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United States Court of Appeals FOR THE DISTRICT OF COLUMBIA CIRCUIT Argued September 11, 2018 Decided November 2, 2018 No. 17-1204 RICHARD LILJEBERG, APPELLANT v. COMMISSIONER OF INTERNAL REVENUE SERVICE, APPELLEE Consolidated with 17-1205, 17-1207 On Appeal from the Decision of the United States Tax Court Leigh D. Roadman argued the cause for appellants. With him on the briefs were Daniel T. Hartnett and Steven S. Brown. Norah Bringer, Attorney, U.S. Department of Justice, argued the cause for appellee. On the brief were Richard Farber and Regina S. Moriarty, Attorneys. Travis A. Greaves, Deputy Assistant Attorney General, entered an appearance. Before: ROGERS and PILLARD, Circuit Judges, and SENTELLE, Senior Circuit Judge. 2 Opinion for the Court filed by Circuit Judge ROGERS. ROGERS, Circuit Judge: This is an appeal from the decision of the Tax Court denying a deduction on income earned by three foreign nationals who participated in the State Department’s Summer Work Travel Program in 2012. The Internal Revenue Service denied appellants’ claimed tax deduction for travel and living expenses incurred “while away from home in the pursuit of a trade or business,” 26 U.S.C. § 162(a)(2). The Tax Court affirmed because appellants’ travel and living expenses were not so incurred but arose from a personal choice to participate in the Summer Work Travel Program rather than the demands of their (temporary) employers. We affirm. I. The State Department administers the Exchange Visitor Program, which designates sponsors “to provide foreign nationals with opportunities to participate in educational and cultural programs in the United States and return home to share their experiences.” 22 C.F.R. § 62.1(b) (2012); see Mutual Educational and Cultural Exchange Act of 1961, Pub. L. No. 87-256, 75 Stat. 527 (codified as amended at 22 U.S.C. § 2452). One component of the Exchange Visitor Program is the Summer Work Travel Program, which provides “foreign students who are enrolled full-time and pursuing studies at accredited post-secondary academic institutions . . . with the opportunity to work and travel in the United States” for a period of up to four months, during their summer vacations. 22 C.F.R. § 62.32(b), (c). Income earned is subject to federal income taxes. 26 U.S.C. § 871(b)(1), (c). To participate in the Summer Work Travel Program, a student must obtain a nonimmigrant visa, known as a “J visa,” 22 C.F.R. § 62.1(b), which, as relevant here, is issued to “an alien having a residence 3 in a foreign country which [the person] has no intention of abandoning,” 8 U.S.C. § 1101(a)(15)(J). Appellants are foreign nationals who participated in the Summer Work Travel Program in the summer of 2012. (1) Richard Liljeberg is a citizen of Finland who worked as a lifeguard at Noah’s Ark in Wisconsin as part of the Program. Liljeberg sought to deduct “$995 for airfare to and from the United States, $500 for the cost of the program, $35 for the cost of his J-1 Visa, and $170 for insurance.” Before participating in the Program, he was a full-time university student in Finland, where he lived with his mother and worked at a company called ISS Security. Upon returning to Finland, Liljeberg “lived alone in [a] rental home” and “did not return to work at ISS Security.” (2) Anna Zolotareva is a citizen of Russia who “worked as a housekeeper at the Roche Harbor Resort in San Juan Island, Washington.” She sought to deduct $1,100 in travel expenses. Before participating in the Program, Zolotareva was a full-time university student in Russia, where she lived with her parents. Upon her return to Russia, she lived with her parents. (3) Enda Conway is a citizen of Ireland who “worked as a server at Gosman’s Dock Restaurant in Montauk, New York.” He sought to deduct $2,000 in travel expenses and $1,157 in meals and entertainment expenses. Conway was a full-time university student in Ireland in 2012 and “maintain[ed] his home in Ireland” in 2012 by “pay[ing] his phone bill, gym membership, and money to his mother.” Conway did not work in Ireland in 2012. The Internal Revenue Service (“IRS”) issued notices of deficiency to appellants for their 2012 federal income taxes, reflecting denials of the claimed deductions under 26 U.S.C. § 162(a)(2) for travel and living expenses incurred as a result of their participation in the Summer Work Travel Program. Appellants petitioned for redetermination of their deficiencies, 4 and the Tax Court affirmed. Appellants’ 2012 expenditures for travel and living expenses were not “away from home” under § 162(a)(2), the Tax Court ruled, because they lacked “a business reason to maintain a distant, separate residence” away from their principal place of employment and so could not claim a personal residence as a tax home. Tax Ct. Op. 24 (citing Wirt v. Comm’r, 55 T.C.M. (CCH) 1369, 1371 (1988); Tucker v. Comm’r, 55 T.C. 783, 786 (1971)). As “full-time students from abroad who came to the United States to work for a single summer before returning to their home countries,” appellants had no “business connections with their respective home countries.” Id. at 26. Nor did their status as “J visa” holders render them at home in their home countries for purposes of the deduction inasmuch as a person’s “residence” under immigration law is “not necessarily coterminous” with a taxpayer’s “home” under § 162(a)(2). Id. at 27. Noting that there was “no requirement at law that [a Summer Work Travel Program] participant maintain a second abode in his home country,” the Tax Court concluded appellants did not incur additional travel and living expenses “because of the exigencies of [their] trade or business.” Id. at 28. Rather, “those expenses were by their personal choice and not by a dictate of their employers or the law.” Id. at 29. This appeal followed. II Appellants contend they were “away from home” under 26 U.S.C. § 162(a)(2) based on a private letter ruling by the IRS and IRS guidance purportedly indicating that foreign students holding student visas may deduct travel expenses. They also point to the requirement that “J visa” recipients have an abode in their home countries which they have “no intention of abandoning.” Appellants’ Br. 33. Appellants further contend that because their employment was temporary, they were not 5 required to show their expenses were incurred due to business exigencies. But even if required to make such a showing, appellants contend they satisfy the business exigencies test because the travel and living expenses were incurred to meet the requirements of the Summer Work Travel Program and to work in the United States. This court reviews decisions of the Tax Court “in the same manner and to the same extent as decisions of the district courts in civil actions tried without a jury.” 26 U.S.C. § 7482(a)(1). The Tax Court’s legal determinations are reviewed de novo; its factual findings and “disposition of mixed questions of law and fact” are reviewed for clear error. Jombo v. Comm’r, 398 F.3d 661, 663 (D.C. Cir. 2005). Tax deductions are strictly construed because they are “a matter of legislative grace”; “the burden of clearly showing the right to the claimed deduction is on the taxpayer.” INDOPCO, Inc. v. Comm’r, 503 U.S. 79, 84 (1992). The Tax Court’s interpretation of what § 162(a)(2) requires a taxpayer to show is a legal conclusion subject to de novo review, cf. Rogers v. Comm’r, 783 F.3d 320, 324 (D.C. Cir. 2015), whereas the determination of whether a taxpayer met that burden is reviewed for clear error, see Green Gas Del. Statutory Tr. v. Comm’r, 903 F.3d 138, 145 (D.C. Cir. 2018). The Internal Revenue Code provides that “[e]xcept as otherwise expressly provided . . . , no deduction shall be allowed for personal, living, or family expenses.” 26 U.S.C. § 262(a). Section 162 is an exception for certain trade or business expenses, providing that a taxpayer may deduct “all the ordinary and necessary expenses paid or incurred during the taxable year in carrying on any trade or business, including . . . traveling expenses . . . while away from home in the pursuit of a trade or business.” Id. § 162(a)(2) (emphasis added). “[T]he taxpayer shall not be treated as being temporarily away from home during any period of employment if such period exceeds 6 1 year.” Id. § 162(a). To qualify for this deduction, a taxpayer must show that the expenses are (1) “ordinary and necessary,” (2) incurred while the taxpayer was “away from home,” and (3) incurred “in the pursuit of a trade or business.” Id.; see Comm’r v. Flowers, 326 U.S 465, 470 (1946). Even if appellants’ claimed expenses were necessary and their temporary employment would raise an inference that they were “away from home,” they fail to meet the third condition that their expenses were incurred “in the pursuit of a trade or business.” In Flowers, 326 U.S. at 472, the Supreme Court, construing a previous version of § 162(a)(2), concluded it was “unnecessary” to resolve whether the word “home” meant a taxpayer’s principal place of business or his place of residence, because even if the Tax Court’s interpretation of the word “home” as the taxpayer’s principal place of business was implicit in its decision and even if that interpretation was wrong, its judgment had to be sustained “if it properly concluded that the necessary relationship between the expenditures and the [employer’s] business was lacking. Failure to satisfy any one of the three conditions destroys the traveling expense deduction.” Id. The Court explained: Travel expenses in pursuit of business within the meaning of [now § 162(a)(2)] could arise only when the [employer’s] business forced the taxpayer to travel and to live temporarily at some place other than [his usual residence], thereby advancing the interests of the [employer]. Business trips are to be identified in relation to business demands and the traveler’s business headquarters. The exigencies of business rather than the personal conveniences and necessities of the traveler must be the motivating factors. 7 Id. at 474. Since Flowers, the IRS, several courts of appeals, and the Tax Court have interpreted “home” as a taxpayer’s principal place of business, see, e.g., Andrews v. Comm’r, 931 F.2d 132, 136-37 (1st Cir. 1991), whereas others have held that “home” means a taxpayer’s usual residence. For instance, in Rosenspan v. United States, 438 F.2d 905, 911-12 (2d Cir. 1971), the Second Circuit concluded that “[w]hen Congress uses such a non-technical word in a tax statute, presumably it wants administrators and courts to read it in the way that ordinary people would understand.” In its view, interpreting “home” in light of the business exigencies condition is “unnecessary for the protection of the revenue that [the Commissioner] seeks.” Id. at 911. That is, proper application of the business exigencies condition as articulated in Flowers would eliminate any risk of taxpayers deducting travel expenses incurred for personal reasons. See id. Similarly, even if “home” generally means a taxpayer’s principal place of business, see Tax Ct. Op. 16, and even if temporary employment raises an inference that the taxpayer is “away from home,” this does not eliminate the third statutory condition. Courts have held that when a taxpayer “expects to be employed in a location for only a short or temporary period of time,” the “reasonable inference is that he is temporarily making these travels because of a business necessity,” Frederick v. United States, 603 F.2d 1292, 1294-95 (8th Cir. 1979), and “it would be unreasonable to expect the taxpayer to move his home,” Rosenspan, 438 F.2d at 912. Both Frederick and Rosenspan involved taxpayers whose business or trade required them to travel for temporary posts of employment in other cities and who were not expected to move their homes for these temporary posts. In Peurifoy v. Commissioner, 358 U.S. 59, 60 (1958), the Supreme Court noted that the Tax Court had 8 treated temporary (as distinct from indefinite or indeterminate) employment as an “exception” to the “general rule” under the travel expense deduction. To that extent, had there been the necessary employment connection, it would be reasonable to infer appellants were “away from home” because they worked in the United States temporarily. See generally Putnam v. United States, 32 F.3d 911, 917 (5th Cir. 1994). That inference, however, does not eliminate the third statutory condition that the claimed expenses must be incurred “in the pursuit of a trade or business.” 26 U.S.C. § 162(a)(2). Appellants contend courts need not inquire into why a temporarily employed taxpayer incurs travel expenses, but they cite no authority for that proposition. Nothing in the IRS materials on which they rely supports their view. Revenue Ruling 93-86, 1993-40 I.R.B. 4, which they consider to support the view that the Summer Work Travel Program is temporary employment so their travel expenses are fully deductible, is inapposite; the taxpayers addressed there were regularly employed in one city before accepting a work assignment in another city. Further, the Commissioner notes that “a written determination” such as the private letter ruling appellants cite “may not be used or cited as precedent.” Appellee’s Br. 35 n.7 (quoting 26 U.S.C. § 6110(k)(3)). Appellants also rely on an IRS publication stating that a “nonresident alien [scholarship] student or grantee may deduct away-from-home expenses (meals, lodging, and transportation) . . . if he or she expects to be away from his or her tax home for 1 year or less.” Internal Revenue Service, Publication 515, Withholding of Tax on Nonresident Aliens and Foreign Entities, at 22 (2012). That publication neither cites § 162(a)(2) nor states that, for temporary employment, expenses need not be incurred as a result of business exigencies. Agency guidance could not, in any event, contradict the plain terms of the third condition of 9 the statute. Cf. Air Line Pilots Ass’n, Int’l v. Chao, 889 F.3d 785, 792 (D.C. Cir. 2018). The Supreme Court in Flowers interpreted the phrase “in the pursuit of a trade or business” to require “a direct connection between the expenditure and the carrying on of the trade or business of the taxpayer or of his employer.” 326 U.S. at 470. Consequently, “[t]ravel expenses in pursuit of business within the meaning of” 26 U.S.C. § 162(a)(2) “could arise only when the [employer’s] business forced the taxpayer to travel and to live temporarily at some place other than” the taxpayer’s home. Id. at 474. Appellants, who bear the burden to show the deduction applies, point to nothing that would suggest Congress intended to dispense with business exigencies as a condition for application of the deduction in their circumstances. Such legislative history as exists indicates that Congress was concerned primarily with “persons traveling on business,” i.e., “commercial travelers of the country, and especially those who are traveling on a commission basis.” 61 Cong. Rec. 5201 (1921) (statement of Rep. Hawley). Appellants were not employed in their home countries when they traveled to the United States for temporary employment and did not return to existing jobs when they returned home. Although the Supreme Court in Peurifoy did not disturb the Tax Court’s application of “an exception” where the taxpayers were construction workers away on “temporary employment,” its holding was limited to whether the “Court of Appeals has made a fair assessment of the record” on the factual question of whether the taxpayers’ employment was temporary. 358 U.S. at 60-61. Relying on the extra-textual doctrine of temporary employment to excuse failure to satisfy the business exigencies condition would allow an exception to swallow the rule and ignore that deductions are to be “strictly construed,” INDOPCO, 503 U.S. at 84. 10 In urging that “the ‘temporary’ work exception . . . was intended to override the business exigencies test,” Appellants’ Br. 30, appellants maintain that the Tax Court erred in viewing Hantzis v. Commissioner, 638 F.2d 248, 255 (1st Cir. 1981), to “represent[] a fair statement of the law,” Tax Ct. Op. 25. They suggest the First Circuit “appears to have confused the temporary work exception with the well-established ‘itinerant’ rule” and therefore “reasoned that ‘only a taxpayer who lives in one place, works in another, and has business ties to both is in the ambiguous situation that the temporary employment doctrine is designed to resolve.’” Appellants’ Br. 29 (quoting Hantzis, 638 F.2d at 255). This contention does not advance appellants’ cause. Under Flowers, the third condition is met only when the employer’s “business forced the taxpayer to travel and to live temporarily at some place other than” the taxpayer’s home. Flowers, 326 U.S. at 474. Expenses incurred “solely as the result of the taxpayer’s desire to maintain a home” in one place while working in another are “irrelevant to the maintenance and prosecution” of the employer’s business. Id. at 473. Applying Flowers, this court upheld the Tax Court’s denial of a deduction because the taxpayer “neither maintained a place of abode in Atlanta, nor brought his family to Washington, in order to do the work which he was employed to do.” York v. Comm’r, 160 F.2d 385, 386 (D.C. Cir. 1947). Therefore, even if appellants were “away from home,” any expenses must satisfy the business exigencies condition. Appellants fail that prong. Appellants Liljeberg, Zolotareva, and Conway worked in the United States during the summer of 2012 at Noah’s Ark, Roche Harbor Resort, and Gosman’s Dock Restaurant, respectively. These employers did not require employees to move to the United States temporarily; rather, appellants chose to come to the United States to participate in the Summer Work Travel Program. Their travel expenses flowed from that choice 11 rather than the needs of their temporary employers. To the extent obtaining a “J visa” required appellants to have no intention of abandoning a residence in their home countries, 8 U.S.C. § 1101(a)(15)(J), appellants would equate maintaining an abode for immigration purposes and maintaining a home for business purposes, but the Tax Court has rejected that equivalence. See Tax Ct. Op. 27 (citing Pappas v. Comm’r, 34 T.C.M. (CCH) 1397, 1398 (1975)). Shifting the focus from the demands of the taxpayer’s employer to the requirements of immigration law would expand the travel expenses deduction in defiance of Flowers and the narrow scope accorded to deductions. Finally, appellants’ reliance on United States v. LeBlanc, 278 F.2d 571, 577 (5th Cir. 1960), is misplaced. There, state law required a Louisiana judge to maintain a home in Napoleonville, his usual residence, and to perform certain judicial duties in New Orleans. Id. at 574-75. Appellants maintain that they are like Justice LeBlanc because they, too, were legally “required to maintain home abodes in their home countries to be able to work in [the] jobs they did in the U.S. during 2012.” Appellants’ Br. 35. But the state law requirement of multiple homes in LeBlanc was relevant only because the judge’s employer was the state of Louisiana. 278 F.2d at 576. The judge’s travel and living expenses resulted from the demands of his employer rather than “the personal conveniences and necessities of the traveler.” Flowers, 326 U.S. at 474. Appellants’ employers were not the source of the travel and living expenses. Rather, appellants incurred those expenses because they voluntarily chose to participate in the Summer Work Travel Program. Allowing foreign students who travel to the United States on a “J visa” for temporary employment to deduct their travel expenses when students who are U.S. citizens traveling within the United States to seek temporary employment cannot, see Weiberg v. Comm’r, 639 12 F.2d 434, 437 (8th Cir. 1981), would be a peculiar and irrational result. Accordingly, because appellants did not incur the travel and living expenses at issue “in the pursuit of a trade or business,” they may not deduct those expenses under 26 U.S.C. § 162(a)(2), and we affirm the judgment of the Tax Court.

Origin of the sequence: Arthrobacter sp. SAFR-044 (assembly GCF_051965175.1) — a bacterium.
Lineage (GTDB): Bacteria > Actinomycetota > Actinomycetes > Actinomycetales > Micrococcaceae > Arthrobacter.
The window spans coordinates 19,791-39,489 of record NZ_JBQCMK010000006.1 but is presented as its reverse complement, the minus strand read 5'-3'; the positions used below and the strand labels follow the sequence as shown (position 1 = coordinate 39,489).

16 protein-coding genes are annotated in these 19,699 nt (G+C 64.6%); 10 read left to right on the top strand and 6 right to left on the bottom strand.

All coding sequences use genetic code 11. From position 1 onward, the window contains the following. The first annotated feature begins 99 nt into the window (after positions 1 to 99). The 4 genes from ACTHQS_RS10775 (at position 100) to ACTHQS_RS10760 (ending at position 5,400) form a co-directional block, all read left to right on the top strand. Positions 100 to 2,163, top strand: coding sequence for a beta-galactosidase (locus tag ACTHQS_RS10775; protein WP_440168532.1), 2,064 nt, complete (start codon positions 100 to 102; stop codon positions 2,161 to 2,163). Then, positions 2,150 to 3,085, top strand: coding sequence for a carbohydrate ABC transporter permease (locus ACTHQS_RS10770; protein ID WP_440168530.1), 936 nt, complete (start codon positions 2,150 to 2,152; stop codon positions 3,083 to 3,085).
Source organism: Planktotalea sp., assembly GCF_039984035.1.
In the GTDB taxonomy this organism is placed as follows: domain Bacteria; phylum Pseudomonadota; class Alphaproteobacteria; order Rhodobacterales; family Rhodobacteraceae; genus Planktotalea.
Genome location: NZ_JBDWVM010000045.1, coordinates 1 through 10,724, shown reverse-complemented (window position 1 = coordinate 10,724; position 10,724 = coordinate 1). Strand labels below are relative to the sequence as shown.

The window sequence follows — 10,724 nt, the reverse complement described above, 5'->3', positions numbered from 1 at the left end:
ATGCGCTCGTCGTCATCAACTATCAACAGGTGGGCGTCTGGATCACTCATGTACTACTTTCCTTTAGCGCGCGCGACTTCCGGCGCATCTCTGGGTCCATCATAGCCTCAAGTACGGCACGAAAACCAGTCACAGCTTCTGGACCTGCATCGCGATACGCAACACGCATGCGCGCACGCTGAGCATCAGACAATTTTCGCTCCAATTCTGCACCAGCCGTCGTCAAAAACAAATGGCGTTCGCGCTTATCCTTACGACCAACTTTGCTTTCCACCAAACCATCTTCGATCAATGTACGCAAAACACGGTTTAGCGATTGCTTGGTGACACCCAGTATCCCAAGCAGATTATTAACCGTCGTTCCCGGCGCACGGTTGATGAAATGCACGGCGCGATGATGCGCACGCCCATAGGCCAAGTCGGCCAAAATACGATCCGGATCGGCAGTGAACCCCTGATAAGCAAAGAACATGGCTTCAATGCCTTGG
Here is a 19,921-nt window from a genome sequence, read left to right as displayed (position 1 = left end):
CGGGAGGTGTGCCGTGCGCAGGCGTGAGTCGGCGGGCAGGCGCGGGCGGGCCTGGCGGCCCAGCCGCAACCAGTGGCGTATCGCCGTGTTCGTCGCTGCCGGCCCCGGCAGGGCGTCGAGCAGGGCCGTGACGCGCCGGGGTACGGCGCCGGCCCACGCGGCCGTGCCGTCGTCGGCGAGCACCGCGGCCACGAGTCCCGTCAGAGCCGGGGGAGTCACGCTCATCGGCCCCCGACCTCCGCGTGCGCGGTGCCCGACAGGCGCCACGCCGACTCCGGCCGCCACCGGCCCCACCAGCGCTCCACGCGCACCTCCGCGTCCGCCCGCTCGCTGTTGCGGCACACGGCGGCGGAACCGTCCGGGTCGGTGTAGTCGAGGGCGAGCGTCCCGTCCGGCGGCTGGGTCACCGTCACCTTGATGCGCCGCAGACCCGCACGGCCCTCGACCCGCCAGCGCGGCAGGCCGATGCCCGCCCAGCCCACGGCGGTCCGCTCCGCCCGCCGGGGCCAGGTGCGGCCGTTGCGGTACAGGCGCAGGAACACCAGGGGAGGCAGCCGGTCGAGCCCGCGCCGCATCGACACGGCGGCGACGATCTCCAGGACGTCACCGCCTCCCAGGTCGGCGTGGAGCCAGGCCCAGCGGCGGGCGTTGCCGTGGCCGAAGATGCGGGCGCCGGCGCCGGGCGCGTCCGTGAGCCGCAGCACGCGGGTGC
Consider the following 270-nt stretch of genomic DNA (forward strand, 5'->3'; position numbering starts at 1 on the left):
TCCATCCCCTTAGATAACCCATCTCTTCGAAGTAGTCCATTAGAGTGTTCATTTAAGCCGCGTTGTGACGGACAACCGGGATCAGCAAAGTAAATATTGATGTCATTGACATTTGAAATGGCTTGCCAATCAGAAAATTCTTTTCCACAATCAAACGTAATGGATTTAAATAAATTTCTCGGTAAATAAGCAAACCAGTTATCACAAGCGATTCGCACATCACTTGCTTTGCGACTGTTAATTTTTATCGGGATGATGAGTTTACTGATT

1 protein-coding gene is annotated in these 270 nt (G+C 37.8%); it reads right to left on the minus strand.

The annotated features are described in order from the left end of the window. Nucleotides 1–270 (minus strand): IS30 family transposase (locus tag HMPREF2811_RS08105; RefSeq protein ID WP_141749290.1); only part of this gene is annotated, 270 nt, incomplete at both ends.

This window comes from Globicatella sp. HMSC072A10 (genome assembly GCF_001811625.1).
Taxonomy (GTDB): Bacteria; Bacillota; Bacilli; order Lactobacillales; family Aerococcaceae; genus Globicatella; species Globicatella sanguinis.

Primary Holding

Appellants did not incur travel and living expenses while participating in the State Department's Summer Work Travel Program in the pursuit of a trade or business, and therefore they may not deduct those expenses under 26 U.S.C. 162(a)(2).